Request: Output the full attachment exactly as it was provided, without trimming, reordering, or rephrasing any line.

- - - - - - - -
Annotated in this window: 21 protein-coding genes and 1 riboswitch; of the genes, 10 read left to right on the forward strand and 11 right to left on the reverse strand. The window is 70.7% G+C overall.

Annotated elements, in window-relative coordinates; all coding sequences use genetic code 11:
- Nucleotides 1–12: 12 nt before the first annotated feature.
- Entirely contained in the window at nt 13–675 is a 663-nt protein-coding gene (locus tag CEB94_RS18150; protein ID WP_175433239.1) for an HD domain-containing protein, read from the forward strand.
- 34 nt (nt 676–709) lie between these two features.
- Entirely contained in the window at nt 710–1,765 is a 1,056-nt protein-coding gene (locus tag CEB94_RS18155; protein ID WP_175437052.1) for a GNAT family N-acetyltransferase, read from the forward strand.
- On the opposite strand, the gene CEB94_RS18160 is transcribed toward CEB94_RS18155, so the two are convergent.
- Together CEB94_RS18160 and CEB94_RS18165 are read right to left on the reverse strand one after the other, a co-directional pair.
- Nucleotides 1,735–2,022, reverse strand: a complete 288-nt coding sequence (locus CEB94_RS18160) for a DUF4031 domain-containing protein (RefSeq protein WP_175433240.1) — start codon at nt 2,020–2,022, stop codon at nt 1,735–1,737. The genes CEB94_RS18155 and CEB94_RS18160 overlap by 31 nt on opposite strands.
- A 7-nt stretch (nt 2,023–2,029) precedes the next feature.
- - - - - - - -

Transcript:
Annotated in this window: 21 protein-coding genes and 1 riboswitch; of the genes, 10 read left to right on the forward strand and 11 right to left on the reverse strand. The window is 70.7% G+C overall.

Annotated elements, in window-relative coordinates; all coding sequences use genetic code 11:
- Nucleotides 1–12: 12 nt before the first annotated feature.
- Entirely contained in the window at nt 13–675 is a 663-nt protein-coding gene (locus tag CEB94_RS18150; protein ID WP_175433239.1) for an HD domain-containing protein, read from the forward strand.
- 34 nt (nt 676–709) lie between these two features.
- Entirely contained in the window at nt 710–1,765 is a 1,056-nt protein-coding gene (locus tag CEB94_RS18155; protein ID WP_175437052.1) for a GNAT family N-acetyltransferase, read from the forward strand.
- On the opposite strand, the gene CEB94_RS18160 is transcribed toward CEB94_RS18155, so the two are convergent.
- Together CEB94_RS18160 and CEB94_RS18165 are read right to left on the reverse strand one after the other, a co-directional pair.
- Nucleotides 1,735–2,022, reverse strand: a complete 288-nt coding sequence (locus CEB94_RS18160) for a DUF4031 domain-containing protein (RefSeq protein WP_175433240.1) — start codon at nt 2,020–2,022, stop codon at nt 1,735–1,737. The genes CEB94_RS18155 and CEB94_RS18160 overlap by 31 nt on opposite strands.
- A 7-nt stretch (nt 2,023–2,029) precedes the next feature.